The Turkish Grey Wolves radical nationalist group may have been behind the crash of the Russian airliner brought down by a terrorist bomb over Egypt's Sinai Peninsula in October last year, the Kommersant newspaper reported Monday, citing an unidentified source in the Russian security services.
The Grey Wolves group first appeared in Turkey in the 1960s, currently operate in many Arab countries, including Egypt, and have links to the Islamic State terrorist organization, the newspaper reported.
One of the leaders of the organization took responsibility for killing the ejected pilot of a Russian Su-24 military plane after the aircraft was downed by a Turkish fighter jet near the Syrian border on Nov. 24.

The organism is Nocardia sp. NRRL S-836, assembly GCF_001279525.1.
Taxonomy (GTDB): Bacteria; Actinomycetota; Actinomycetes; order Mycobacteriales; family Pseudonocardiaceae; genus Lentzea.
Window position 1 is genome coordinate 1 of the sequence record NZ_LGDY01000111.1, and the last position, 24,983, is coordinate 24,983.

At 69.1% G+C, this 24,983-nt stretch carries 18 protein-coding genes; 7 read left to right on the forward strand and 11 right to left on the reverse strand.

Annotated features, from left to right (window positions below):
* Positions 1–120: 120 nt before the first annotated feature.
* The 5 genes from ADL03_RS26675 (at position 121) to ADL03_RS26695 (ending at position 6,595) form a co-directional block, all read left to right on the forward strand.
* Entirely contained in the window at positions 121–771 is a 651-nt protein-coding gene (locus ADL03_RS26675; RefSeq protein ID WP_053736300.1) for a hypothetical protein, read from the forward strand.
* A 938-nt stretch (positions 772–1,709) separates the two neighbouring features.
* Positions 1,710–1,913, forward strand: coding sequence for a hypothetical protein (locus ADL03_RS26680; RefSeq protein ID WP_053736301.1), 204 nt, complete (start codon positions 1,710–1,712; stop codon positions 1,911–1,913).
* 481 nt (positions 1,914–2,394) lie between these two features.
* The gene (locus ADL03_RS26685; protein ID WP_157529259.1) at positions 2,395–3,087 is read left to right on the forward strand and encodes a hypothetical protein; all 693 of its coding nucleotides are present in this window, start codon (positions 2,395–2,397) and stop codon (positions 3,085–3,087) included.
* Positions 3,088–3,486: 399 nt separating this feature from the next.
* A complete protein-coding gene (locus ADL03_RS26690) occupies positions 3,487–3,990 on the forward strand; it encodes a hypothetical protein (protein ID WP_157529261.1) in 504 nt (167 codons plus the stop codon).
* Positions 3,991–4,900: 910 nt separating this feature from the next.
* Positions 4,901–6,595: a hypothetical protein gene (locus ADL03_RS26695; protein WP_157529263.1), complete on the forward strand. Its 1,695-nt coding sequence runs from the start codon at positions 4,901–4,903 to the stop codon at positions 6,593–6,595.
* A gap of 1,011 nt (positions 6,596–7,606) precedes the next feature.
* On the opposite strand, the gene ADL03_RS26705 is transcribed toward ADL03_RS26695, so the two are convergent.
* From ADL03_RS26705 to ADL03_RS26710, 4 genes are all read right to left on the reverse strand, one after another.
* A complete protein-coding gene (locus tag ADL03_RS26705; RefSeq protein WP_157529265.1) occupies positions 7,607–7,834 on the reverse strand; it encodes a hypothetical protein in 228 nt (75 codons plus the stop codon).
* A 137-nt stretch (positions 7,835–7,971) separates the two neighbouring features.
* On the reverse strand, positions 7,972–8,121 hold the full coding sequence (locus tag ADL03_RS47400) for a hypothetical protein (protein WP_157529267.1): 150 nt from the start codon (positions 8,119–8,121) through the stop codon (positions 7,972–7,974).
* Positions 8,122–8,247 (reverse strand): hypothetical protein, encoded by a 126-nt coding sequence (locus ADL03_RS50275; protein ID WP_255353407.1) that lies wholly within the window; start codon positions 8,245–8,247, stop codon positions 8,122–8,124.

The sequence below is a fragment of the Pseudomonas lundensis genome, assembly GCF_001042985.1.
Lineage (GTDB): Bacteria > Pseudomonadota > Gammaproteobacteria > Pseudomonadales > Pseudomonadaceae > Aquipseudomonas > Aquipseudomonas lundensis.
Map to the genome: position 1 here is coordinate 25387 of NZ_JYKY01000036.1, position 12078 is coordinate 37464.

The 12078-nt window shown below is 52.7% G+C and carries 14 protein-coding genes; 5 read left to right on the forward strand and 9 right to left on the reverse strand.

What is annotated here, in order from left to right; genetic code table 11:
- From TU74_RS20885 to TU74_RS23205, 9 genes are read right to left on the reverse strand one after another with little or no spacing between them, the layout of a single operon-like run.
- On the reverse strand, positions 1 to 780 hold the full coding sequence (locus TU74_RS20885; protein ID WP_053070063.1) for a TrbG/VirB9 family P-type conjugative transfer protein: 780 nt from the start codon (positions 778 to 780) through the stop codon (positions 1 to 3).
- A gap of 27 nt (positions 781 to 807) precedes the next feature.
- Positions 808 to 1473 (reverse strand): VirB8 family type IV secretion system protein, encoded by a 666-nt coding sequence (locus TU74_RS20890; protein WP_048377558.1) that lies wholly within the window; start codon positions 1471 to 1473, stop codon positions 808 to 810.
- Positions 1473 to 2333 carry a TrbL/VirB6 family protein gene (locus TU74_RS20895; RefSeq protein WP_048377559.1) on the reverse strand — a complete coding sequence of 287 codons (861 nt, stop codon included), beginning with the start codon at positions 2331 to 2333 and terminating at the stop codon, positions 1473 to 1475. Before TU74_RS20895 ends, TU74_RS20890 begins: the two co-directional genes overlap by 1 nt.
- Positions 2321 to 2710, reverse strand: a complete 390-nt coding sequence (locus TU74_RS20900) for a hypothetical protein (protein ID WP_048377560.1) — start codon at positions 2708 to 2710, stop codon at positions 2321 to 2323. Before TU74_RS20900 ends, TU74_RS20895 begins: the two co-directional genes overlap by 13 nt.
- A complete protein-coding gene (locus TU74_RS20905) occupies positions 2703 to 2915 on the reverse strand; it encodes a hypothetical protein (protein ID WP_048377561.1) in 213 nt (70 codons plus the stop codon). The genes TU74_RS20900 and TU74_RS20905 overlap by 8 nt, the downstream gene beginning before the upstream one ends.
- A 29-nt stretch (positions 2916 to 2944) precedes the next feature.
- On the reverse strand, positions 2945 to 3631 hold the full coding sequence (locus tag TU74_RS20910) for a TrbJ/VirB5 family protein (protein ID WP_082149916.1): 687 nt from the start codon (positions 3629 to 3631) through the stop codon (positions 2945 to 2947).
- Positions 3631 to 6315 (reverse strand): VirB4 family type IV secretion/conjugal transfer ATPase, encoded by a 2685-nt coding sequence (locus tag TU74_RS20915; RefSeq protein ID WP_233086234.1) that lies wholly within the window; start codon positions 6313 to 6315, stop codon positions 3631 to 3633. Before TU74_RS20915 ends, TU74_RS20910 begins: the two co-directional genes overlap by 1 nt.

The Russian airliner traveling from Egypt's Sharm el-Sheikh resort to St. Petersburg crashed in the Sinai Peninsula as a result of a terrorist bomb on Oct. 31, killing all 224 passengers on board. The Islamic State, a terrorist organization banned in Russia, claimed responsibility for the attack.
If the involvement of the Grey Wolves is confirmed, Russia will demand that Turkey pay compensation to the relatives of the victims of the crash, the RIA Novosti news agency reported Monday, citing Victor Ozerov, the chairman of the Federation Council's defense and security committee.